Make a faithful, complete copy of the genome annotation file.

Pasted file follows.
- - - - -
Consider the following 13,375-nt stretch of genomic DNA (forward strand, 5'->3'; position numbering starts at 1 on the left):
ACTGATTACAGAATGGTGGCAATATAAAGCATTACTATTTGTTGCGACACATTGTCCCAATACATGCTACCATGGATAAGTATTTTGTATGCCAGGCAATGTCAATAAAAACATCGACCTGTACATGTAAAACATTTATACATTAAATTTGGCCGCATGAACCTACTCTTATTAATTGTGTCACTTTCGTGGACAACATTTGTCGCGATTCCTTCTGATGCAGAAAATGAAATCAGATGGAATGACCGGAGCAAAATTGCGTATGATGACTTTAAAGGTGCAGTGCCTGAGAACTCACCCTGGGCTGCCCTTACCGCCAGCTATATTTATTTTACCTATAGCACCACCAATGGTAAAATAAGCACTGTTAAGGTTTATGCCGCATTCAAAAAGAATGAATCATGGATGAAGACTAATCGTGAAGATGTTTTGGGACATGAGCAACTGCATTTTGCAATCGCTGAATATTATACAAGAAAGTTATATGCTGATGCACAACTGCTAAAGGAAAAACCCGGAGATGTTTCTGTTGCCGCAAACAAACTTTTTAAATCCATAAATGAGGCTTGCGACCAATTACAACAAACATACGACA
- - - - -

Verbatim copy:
Consider the following 13,375-nt stretch of genomic DNA (forward strand, 5'->3'; position numbering starts at 1 on the left):
ACTGATTACAGAATGGTGGCAATATAAAGCATTACTATTTGTTGCGACACATTGTCCCAATACATGCTACCATGGATAAGTATTTTGTATGCCAGGCAATGTCAATAAAAACATCGACCTGTACATGTAAAACATTTATACATTAAATTTGGCCGCATGAACCTACTCTTATTAATTGTGTCACTTTCGTGGACAACATTTGTCGCGATTCCTTCTGATGCAGAAAATGAAATCAGATGGAATGACCGGAGCAAAATTGCGTATGATGACTTTAAAGGTGCAGTGCCTGAGAACTCACCCTGGGCTGCCCTTACCGCCAGCTATATTTATTTTACCTATAGCACCACCAATGGTAAAATAAGCACTGTTAAGGTTTATGCCGCATTCAAAAAGAATGAATCATGGATGAAGACTAATCGTGAAGATGTTTTGGGACATGAGCAACTGCATTTTGCAATCGCTGAATATTATACAAGAAAGTTATATGCTGATGCACAACTGCTAAAGGAAAAACCCGGAGATGTTTCTGTTGCCGCAAACAAACTTTTTAAATCCATAAATGAGGCTTGCGACCAATTACAACAAACATACGACA